Ten Commandments of Teaching
1. Thou shalt have the end in mind when you begin and have a purpose for each and every activity you engage your students with. Do not simply assign an activity, worksheet, or project because the book suggests it, because you did it last year, or because the other teacher down the hall is also doing it. Know the specific outcome you want from what you are doing. For each lesson or activity you engage students in, you should know what end result you want to achieve with the class time invested in that activity. Plan the assessment as you plan the activity. Know how it fits into the grand scheme of learning in that particular lesson or unit. Think of each thing you do as another step along the learning journey and make each step purposeful and deliberate.
2. Thou shalt realize you are but part of each student's journey, both in school and in life. Realize that students have other classes and other teachers. Realize that students have lives outside of school. Do not make your class a burden with monumental amounts of work to be completed outside of class. Honor their other committments, tests, projects, basketball games, etc..
3. Thou shalt honor your students time as you expect them to honor yours. Realize that students deserve and want to know how they did on assignments. Do not linger over grading tests or projects. You expect your students to meet the deadlines you assign. Also honor the deadlines they would give you for feedback on the work you have given them to complete. Do not waste class time - whether it is looking for something, talking on the phone, or anything else that distracts you from your purpose - teaching the class. You expect students to be on time and on task. You owe the same respect to them and their time.
4. Thou shalt not expect your students to contribute more effort than you are willing the contribute yourself. I have heard the saying, "Never work harder than your students." In theory, in some ways, I agree. However, I also believe it is unfair to expect students to work harder than we are willing to work ourselves at our job. Students need to be in charge of their own learning, and strive to be independent. Teachers still have a role in that process though. We must come to class prepared, not letting our role in the learning process slide. Teachers must uphold their part in the learning process by being prepared, by giving accurate, prompt reflective assessments, and by using class time productively.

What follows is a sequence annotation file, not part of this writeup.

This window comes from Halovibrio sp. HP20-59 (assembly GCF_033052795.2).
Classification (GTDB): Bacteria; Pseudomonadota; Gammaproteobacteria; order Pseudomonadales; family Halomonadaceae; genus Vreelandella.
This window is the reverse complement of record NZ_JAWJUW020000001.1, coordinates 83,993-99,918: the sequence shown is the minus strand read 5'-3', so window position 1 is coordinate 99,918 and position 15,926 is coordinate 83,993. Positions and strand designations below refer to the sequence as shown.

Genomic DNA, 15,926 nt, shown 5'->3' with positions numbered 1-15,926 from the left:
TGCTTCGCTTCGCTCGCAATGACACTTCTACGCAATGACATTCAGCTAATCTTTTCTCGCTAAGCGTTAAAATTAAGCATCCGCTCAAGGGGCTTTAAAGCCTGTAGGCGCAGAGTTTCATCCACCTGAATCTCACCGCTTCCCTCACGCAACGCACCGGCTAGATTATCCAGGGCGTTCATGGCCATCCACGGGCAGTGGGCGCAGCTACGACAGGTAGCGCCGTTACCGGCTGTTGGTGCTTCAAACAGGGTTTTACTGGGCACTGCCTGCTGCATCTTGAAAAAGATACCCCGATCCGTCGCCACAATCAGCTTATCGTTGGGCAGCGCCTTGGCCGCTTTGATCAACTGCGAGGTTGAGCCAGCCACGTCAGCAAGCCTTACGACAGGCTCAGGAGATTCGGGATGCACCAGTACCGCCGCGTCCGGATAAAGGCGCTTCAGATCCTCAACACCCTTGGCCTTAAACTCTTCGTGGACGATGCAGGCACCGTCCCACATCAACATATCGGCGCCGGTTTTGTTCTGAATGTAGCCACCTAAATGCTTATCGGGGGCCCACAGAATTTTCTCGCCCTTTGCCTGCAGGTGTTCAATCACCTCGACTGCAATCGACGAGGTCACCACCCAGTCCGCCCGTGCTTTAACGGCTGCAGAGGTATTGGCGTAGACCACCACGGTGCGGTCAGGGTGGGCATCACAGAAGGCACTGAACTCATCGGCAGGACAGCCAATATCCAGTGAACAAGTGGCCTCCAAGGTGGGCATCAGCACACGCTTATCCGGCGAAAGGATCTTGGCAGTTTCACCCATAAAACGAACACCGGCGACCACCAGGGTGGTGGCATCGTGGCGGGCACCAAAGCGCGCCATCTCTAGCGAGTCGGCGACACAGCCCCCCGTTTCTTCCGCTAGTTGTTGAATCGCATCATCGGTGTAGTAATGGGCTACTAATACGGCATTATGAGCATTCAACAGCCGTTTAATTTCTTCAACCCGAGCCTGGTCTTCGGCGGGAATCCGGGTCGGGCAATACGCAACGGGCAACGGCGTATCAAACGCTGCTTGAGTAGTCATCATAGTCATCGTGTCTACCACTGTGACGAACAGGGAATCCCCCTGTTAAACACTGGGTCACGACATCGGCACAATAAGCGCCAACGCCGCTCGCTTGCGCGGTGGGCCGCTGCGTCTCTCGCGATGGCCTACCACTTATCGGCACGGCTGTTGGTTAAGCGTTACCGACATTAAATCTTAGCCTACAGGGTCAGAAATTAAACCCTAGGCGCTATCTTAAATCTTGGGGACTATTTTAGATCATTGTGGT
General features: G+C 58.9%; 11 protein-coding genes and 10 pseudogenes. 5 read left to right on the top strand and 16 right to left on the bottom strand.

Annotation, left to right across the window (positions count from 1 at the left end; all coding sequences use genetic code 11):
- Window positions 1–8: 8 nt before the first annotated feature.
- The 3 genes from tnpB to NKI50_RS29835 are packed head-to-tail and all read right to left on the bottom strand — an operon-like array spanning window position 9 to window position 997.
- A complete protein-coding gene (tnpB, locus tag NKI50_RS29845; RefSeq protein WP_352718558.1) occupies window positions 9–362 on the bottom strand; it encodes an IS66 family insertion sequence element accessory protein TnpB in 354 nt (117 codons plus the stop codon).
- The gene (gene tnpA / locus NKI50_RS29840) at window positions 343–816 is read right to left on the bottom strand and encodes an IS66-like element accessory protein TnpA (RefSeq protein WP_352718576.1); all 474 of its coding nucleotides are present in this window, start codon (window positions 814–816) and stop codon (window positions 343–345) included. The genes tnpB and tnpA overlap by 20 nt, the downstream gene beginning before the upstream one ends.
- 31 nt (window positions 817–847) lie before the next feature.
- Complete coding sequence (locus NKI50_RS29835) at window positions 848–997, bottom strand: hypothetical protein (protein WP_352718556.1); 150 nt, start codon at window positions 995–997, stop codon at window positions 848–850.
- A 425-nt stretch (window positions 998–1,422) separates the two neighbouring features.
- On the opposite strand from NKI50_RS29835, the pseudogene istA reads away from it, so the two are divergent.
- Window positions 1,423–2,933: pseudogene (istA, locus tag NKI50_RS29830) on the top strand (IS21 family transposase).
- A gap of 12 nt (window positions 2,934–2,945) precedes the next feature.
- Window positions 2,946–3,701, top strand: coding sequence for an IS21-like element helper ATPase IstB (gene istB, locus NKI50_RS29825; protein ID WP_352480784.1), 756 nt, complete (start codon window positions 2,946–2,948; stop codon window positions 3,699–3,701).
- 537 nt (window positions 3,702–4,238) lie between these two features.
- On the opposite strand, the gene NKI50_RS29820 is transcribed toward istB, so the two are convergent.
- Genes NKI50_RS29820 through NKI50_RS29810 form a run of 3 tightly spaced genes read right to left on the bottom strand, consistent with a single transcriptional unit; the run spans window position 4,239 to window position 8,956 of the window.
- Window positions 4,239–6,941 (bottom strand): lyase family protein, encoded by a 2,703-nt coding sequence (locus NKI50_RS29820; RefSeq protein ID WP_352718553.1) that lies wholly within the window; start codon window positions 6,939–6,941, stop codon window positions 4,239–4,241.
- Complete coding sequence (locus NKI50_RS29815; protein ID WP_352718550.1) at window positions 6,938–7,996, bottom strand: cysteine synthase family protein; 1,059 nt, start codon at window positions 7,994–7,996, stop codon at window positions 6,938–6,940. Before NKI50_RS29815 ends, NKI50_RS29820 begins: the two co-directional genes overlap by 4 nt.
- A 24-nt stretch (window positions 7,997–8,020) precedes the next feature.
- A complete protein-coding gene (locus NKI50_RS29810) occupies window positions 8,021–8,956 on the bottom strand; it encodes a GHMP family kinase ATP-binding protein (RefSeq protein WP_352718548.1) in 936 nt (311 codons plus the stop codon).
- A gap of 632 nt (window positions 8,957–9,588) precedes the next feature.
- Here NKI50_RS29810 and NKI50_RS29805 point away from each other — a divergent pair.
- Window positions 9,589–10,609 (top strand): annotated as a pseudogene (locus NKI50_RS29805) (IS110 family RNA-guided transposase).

5. Thou shalt read and learn in order to continue to learn and teach. Teachers who are life-long learners give students role models to follow. These teachers learn to grow and change as new ideas and research come to the front of educational policy and practice. They are always willing the try something new, reaching beyond the tried and true, constantly seeking improvement in their own practice. Read about teaching, read about your content area, read for pleasure. Learn to grow, learn to change and learn to learn.
6. Thou shalt plan for the inevitably uninevitable happenings. Always have a Plan B (and maybe even a C). Things happen. Technology fails, students forget things they should have brought to class, the site you visited yesterday won't be online today, the copier will break, the lesson will go quicker than you anticipate, the lab will bomb, the maps won't take as long to color as you thought, etc.. etc.. etc.. Plan ahead with something else to go. Always have a fall-back plan, even if it is something as simple as a trivia game based on your subject matter.
7. Thou shalt expect your students to be successful and therefore, treat them accordingly. Students will rise to meet your expectations, so set those expectations high. You can always adjust downward if need be, but set the bar high to begin with. Act as if you anticipate each child earning an A in your class. Never demean the slower learners, the struggling students, or those who simply choose to fail. Always act as if this time will be different and you anticipate that child succeeding.
8. Thou shalt offer compassion and consolation for your struggling students. Setting expectations high is appropriate but always acknowledge students who are struggling. Make adjustments and accomodations to make learning accessible to all students. Let students know you understand your class is difficult for them, and offer concrete examples of how you can help them master the content. Make yourself available to them, with a compassionate smile and pat on the shoulder.
9. Thou shalt maintain some sense of order in thy classroom. Neatness counts. You don't have to be a neat freak but your classroom should have a logical sense of order with specific locations for materials, turning in work, storage, etc.. When things have a home, everyone is more comfortable, and less time is wasted looking for things, asking where thing belong, and trying to get ready to work.
Order in the classroom also means maintaining a sense of classroom management. Each teacher develops his/her own style of teaching and discipine. A well run classroom seamlessly transitions from task to task because expectations are clear, consistent and conveyed.
10. Thou shalt teach only until you enjoy it not. Respect the teaching profession. When you do not wake up each morning excited to come to school, looking forward to learning alongside your students, and believing in the potential of each child you encounter, the time has come for you to explore other options. Respect the teaching profession and those who love it enough to acknowledge this next step in your own journey and move on.